Investment bank Lehman Brothers shook up its management today, removing two top executives in a concession that attempts to quell Wall Street...
NEW YORK — Investment bank Lehman Brothers shook up its management today, removing two top executives in a concession that attempts to quell Wall Street anger over recent losses have failed.
The nation’s fourth-largest investment bank said Chief Financial Officer Erin Callan and Chief Operating Officer Joseph Gregory have been removed from their positions, days after the investment bank announced a $3 billion quarterly loss.
Investors were shaken after the company disclosed Monday it needed $6 billion of fresh capital to offset that loss, its first since going public in 1994.
“When you have a stumble of this magnitude, change is not a bad thing,” said Lauren Smith, an analyst with Keefe, Bruyette & Woods. “I view the change, on the margin, as a good thing, but this runs a lot deeper then just changing a few high-level managers.”
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Since March, Callan had been taking on an increasingly more prominent profile as the face of Lehman during the credit crisis. She regularly met with analysts and appeared at investor conferences to talk up the company.
On Monday, Callan again waved the flag — telling analysts on a telephone call that Lehman’s books were in order and that the fresh dose of capital would allow traders to pursue new opportunities. But her pep talk failed and shares began to plummet toward a record low.
The lack of confidence in Lehman’s leadership has been hanging over the company for weeks, and it was unclear if the management upheaval will be enough to satisfy critics.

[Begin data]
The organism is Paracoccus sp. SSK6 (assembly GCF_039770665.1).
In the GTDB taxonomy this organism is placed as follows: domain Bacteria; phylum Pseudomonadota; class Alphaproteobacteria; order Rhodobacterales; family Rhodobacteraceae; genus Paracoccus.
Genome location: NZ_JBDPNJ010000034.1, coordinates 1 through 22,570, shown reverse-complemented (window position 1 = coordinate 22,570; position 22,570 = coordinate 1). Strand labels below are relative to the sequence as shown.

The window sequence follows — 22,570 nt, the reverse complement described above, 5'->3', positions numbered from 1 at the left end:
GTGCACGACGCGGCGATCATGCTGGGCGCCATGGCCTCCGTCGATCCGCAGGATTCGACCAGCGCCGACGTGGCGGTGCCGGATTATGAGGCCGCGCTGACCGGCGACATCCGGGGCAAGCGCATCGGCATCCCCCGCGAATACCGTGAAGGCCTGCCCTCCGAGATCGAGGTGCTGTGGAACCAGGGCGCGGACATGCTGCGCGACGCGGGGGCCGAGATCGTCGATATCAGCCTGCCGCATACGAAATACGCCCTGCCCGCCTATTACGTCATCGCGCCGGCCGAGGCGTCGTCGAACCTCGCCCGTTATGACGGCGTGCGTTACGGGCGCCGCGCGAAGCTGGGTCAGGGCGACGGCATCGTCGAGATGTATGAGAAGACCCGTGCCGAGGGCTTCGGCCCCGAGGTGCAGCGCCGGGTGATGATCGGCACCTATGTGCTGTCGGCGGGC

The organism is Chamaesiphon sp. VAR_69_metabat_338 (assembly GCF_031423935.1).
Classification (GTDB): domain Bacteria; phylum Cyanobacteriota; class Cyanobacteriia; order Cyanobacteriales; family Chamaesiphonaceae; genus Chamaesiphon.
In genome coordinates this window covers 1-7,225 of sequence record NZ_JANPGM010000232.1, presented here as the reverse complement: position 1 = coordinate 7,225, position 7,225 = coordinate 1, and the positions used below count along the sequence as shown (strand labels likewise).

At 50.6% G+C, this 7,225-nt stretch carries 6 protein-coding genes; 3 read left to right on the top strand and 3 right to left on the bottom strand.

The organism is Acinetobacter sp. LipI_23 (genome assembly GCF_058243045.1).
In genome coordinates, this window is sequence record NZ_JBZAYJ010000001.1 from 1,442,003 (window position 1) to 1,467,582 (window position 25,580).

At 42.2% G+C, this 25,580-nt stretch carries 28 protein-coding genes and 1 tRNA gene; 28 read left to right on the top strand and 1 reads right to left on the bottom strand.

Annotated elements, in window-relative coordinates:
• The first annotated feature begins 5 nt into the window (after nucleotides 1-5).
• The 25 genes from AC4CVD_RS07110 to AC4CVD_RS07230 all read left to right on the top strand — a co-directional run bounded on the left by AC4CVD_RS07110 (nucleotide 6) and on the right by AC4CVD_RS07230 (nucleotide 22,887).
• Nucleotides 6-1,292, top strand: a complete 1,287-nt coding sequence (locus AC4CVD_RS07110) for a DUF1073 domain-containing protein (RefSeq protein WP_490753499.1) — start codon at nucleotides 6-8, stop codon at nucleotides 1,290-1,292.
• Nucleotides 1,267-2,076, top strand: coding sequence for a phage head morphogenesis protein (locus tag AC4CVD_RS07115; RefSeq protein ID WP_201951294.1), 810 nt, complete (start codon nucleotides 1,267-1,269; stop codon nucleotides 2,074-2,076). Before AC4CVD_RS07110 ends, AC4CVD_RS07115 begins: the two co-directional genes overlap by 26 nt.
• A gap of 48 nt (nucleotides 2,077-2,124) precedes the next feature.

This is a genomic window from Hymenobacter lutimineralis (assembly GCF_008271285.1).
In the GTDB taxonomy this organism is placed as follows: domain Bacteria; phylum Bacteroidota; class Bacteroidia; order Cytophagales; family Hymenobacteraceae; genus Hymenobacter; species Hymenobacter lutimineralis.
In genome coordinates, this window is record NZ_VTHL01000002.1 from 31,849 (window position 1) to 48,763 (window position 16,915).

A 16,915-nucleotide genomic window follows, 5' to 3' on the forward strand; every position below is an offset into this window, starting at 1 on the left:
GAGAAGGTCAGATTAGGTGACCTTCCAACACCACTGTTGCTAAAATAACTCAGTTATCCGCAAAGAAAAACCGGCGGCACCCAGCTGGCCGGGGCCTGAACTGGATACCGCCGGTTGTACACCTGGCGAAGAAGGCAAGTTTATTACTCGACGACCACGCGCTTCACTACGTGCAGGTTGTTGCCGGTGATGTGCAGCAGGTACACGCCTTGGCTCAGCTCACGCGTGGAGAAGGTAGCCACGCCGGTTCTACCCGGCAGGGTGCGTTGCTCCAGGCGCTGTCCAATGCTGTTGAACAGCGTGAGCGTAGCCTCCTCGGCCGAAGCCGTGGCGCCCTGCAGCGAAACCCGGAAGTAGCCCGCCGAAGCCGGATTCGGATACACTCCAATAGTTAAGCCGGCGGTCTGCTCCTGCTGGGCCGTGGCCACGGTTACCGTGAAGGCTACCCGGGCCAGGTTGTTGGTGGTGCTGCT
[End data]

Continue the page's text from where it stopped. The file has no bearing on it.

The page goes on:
The uncertainty was compounded by the near-collapse of Bear Stearns under the weight of similar rumors last March. The Federal Reserve later stepped in to negotiate the investment bank’s sale to JPMorgan Chase.
The company has been under intense pressure of late, particularly from short seller David Einhorn of Greenlight Capital, who has been an outspoken critic of the firm’s financial health and its public disclosures.
Einhorn declined to comment about the ousters.
Callan and Gregory join a long list of executives who have lost their job since global banks and brokerages began writing down nearly $300 billion of bad investments stemming from bad bets on mortgage-backed securities.
Others who have lost their jobs include Merrill Lynch & Co. CEO Stanley O’Neal, Citigroup CEO Charles Prince, and Morgan Stanley co-President Zoe Cruz.
Callan will remain with Lehman in its investment banking division, where she previously ran a group that catered to hedge funds before taking the CFO spot last September. Gregory, who has been with Lehman for more than two decades, will also remain with the firm in an undetermined position.
Herbert McDade, 48, will succeed Gregory. He was previously the global head of the company’s equities division, a position he has held since 2005. Ian Lowitt, 44, the current co-chief administrative officer, will become Lehman’s new CFO.
A spokesman for Lehman would not comment on the changes to the top ranks.
However, Chief Executive Richard Fuld said in a statement that removing Gregory from the COO job was “one of the most difficult decisions either of us has ever had to make.” Fuld was unavailable for comment.
Shares have lost more than 20 percent this week and were down nearly 2 percent at midday.
Associated Press reporter Ernest Scheyder contributed to this story from New York.